Linda Garner has provided us with some Maths and English top tips, drawing from her 30 years as a teacher, in order to help parents and their children who are continuing to home school during the ongoing pandemic.
Linda, who graduated with a degree in Education in 1978, discussed how to do Maths work in free time:
“Add, subtract, multiply and divide over lunch. One of the simplest and best activities that you can do to help your child with their early arithmetic skills is to count on a 100-number square.
“A lot of it you can do with your child in spare time, for example whilst preparing dinner, walking or cleaning.”
On looking at number patterns and systems, Linda advises:
“It’s a great idea to print out a copy of a 100-number square from the internet. You can start by noticing where all the 1s are, and colour in all of them on the square (for example 10, 11, 12). It’s great to notice the patterns, for example when the 1 is on the left or the right.
Then do the same highlighting the 2s, 3s, 4s, etc, on new sheets if necessary. Compare the patterns made by each number.”
Linda says that recognising these patterns help to understand times tables.
“With the 100-number square in front of you, progress onto counting beginning with the 1s and starting at 0 up to 100. Then you can go backwards in 1s from 100. Then, you can progress to going forwards or backwards from any number randomly.
“You can then start to count in 2s and slowly increase the number to learn the early times tables. This can take quite a long time depending on your child’s ability, I recommend doing around 30 minutes to an hour a day.
“Seeing and understanding pattern can give a child an orderly overview of what may be very confusing arithmetic at school. I believe all primary children can get something from this.
“It’s really important that the child follows the progression on the 100-number square until they can do it from memory. Don’t take their 100 square away from them until they are ready!”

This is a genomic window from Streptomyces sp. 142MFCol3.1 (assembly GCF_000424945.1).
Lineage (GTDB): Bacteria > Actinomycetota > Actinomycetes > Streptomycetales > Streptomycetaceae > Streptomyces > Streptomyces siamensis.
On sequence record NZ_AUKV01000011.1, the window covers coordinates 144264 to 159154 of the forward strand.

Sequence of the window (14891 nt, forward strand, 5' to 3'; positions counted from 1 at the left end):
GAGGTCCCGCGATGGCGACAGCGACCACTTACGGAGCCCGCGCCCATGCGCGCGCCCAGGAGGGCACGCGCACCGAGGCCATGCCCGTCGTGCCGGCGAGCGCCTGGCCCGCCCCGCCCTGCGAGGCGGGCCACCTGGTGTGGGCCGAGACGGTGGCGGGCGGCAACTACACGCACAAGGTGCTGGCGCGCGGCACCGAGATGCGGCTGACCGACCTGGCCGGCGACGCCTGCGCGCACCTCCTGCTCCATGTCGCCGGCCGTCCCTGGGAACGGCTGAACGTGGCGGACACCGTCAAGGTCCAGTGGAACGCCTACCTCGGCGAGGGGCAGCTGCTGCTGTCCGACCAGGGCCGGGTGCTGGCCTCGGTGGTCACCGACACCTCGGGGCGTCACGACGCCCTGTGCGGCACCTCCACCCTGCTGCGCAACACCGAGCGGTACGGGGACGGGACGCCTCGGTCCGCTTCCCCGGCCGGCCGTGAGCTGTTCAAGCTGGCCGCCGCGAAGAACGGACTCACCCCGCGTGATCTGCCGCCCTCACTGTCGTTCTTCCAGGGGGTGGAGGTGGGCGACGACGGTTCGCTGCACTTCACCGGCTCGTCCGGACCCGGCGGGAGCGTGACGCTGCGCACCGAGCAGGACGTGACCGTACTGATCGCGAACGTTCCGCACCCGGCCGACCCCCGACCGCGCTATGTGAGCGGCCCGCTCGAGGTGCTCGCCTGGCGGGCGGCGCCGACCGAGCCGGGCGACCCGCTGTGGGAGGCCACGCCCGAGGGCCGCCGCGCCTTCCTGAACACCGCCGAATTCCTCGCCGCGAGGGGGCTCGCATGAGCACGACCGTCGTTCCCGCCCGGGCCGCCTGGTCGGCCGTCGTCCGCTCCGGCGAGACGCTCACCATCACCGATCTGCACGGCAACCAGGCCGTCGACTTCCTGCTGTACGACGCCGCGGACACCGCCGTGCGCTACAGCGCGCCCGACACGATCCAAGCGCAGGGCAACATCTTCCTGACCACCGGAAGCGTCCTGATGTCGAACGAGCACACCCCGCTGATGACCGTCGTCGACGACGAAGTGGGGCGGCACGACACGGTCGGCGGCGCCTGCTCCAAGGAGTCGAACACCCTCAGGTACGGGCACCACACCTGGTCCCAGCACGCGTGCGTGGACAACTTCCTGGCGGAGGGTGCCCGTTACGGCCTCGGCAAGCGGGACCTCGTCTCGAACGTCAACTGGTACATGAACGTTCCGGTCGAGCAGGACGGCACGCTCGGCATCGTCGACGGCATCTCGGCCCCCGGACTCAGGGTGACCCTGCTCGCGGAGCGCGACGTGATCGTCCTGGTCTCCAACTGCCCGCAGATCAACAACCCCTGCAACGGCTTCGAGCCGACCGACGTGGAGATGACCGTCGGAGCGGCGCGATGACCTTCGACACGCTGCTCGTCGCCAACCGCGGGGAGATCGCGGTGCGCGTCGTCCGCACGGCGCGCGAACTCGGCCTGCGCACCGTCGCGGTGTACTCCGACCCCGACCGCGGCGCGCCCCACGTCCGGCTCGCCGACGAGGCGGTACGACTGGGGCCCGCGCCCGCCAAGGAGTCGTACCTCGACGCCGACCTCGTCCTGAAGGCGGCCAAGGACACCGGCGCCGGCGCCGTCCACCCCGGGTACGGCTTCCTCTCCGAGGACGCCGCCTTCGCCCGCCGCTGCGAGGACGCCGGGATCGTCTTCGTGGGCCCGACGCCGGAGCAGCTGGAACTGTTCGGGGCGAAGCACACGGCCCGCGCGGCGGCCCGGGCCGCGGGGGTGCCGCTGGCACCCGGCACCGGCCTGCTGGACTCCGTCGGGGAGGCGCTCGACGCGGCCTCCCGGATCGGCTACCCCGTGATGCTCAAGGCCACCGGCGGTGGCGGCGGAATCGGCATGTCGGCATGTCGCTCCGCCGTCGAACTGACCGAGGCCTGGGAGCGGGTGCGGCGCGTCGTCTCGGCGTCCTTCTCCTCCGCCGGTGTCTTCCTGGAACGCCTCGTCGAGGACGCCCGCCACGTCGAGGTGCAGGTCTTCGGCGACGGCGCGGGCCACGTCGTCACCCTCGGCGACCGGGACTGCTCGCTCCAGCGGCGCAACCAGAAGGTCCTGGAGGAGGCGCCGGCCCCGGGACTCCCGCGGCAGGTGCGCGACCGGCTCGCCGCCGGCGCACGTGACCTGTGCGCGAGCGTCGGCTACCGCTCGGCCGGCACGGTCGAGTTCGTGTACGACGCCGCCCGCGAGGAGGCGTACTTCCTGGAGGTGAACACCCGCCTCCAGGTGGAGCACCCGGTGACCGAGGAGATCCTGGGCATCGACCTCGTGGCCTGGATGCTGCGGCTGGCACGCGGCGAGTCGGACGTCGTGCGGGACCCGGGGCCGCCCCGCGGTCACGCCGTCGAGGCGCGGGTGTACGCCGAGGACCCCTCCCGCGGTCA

As well as Maths, Linda has also shared some top tips on how to improve children’s reading skills whilst home schooling:
“Reading anything, including comics, cereal packets, instructions or street signs is useful. Subtitles on TV are great, and if anything is misspelled you can reward them for noticing!
“When you’re reading books to them, its great to end them on cliff-hangers, so they’re keen to read on next time.
“Try focusing on these vowel sounds:
short a as in cat and long a as in made,
short e as in bed and long e as in bee
short i as in kit and long i as in mind
short o as in cot and long o as in low
short u as in cut and long u as in tune
“Look out for any unknown or difficult words e.g. yacht and right. Perhaps introduce such words before they read it. Write down the difficult word, draw around the outline, look at the shape of the word especially if it’s one that is frequently used, for example the.”
“Keep a little notebook with the words built up in them and practise them. A new word takes approximately 30 repetitions to learn. Rhymes are also really important and help to learn new words. When you’re reading to them get them to guess the rhyming word from the context.”
One final tip from Linda:
“It’s important to give treats, rewards and positive feedback after hard tasks!”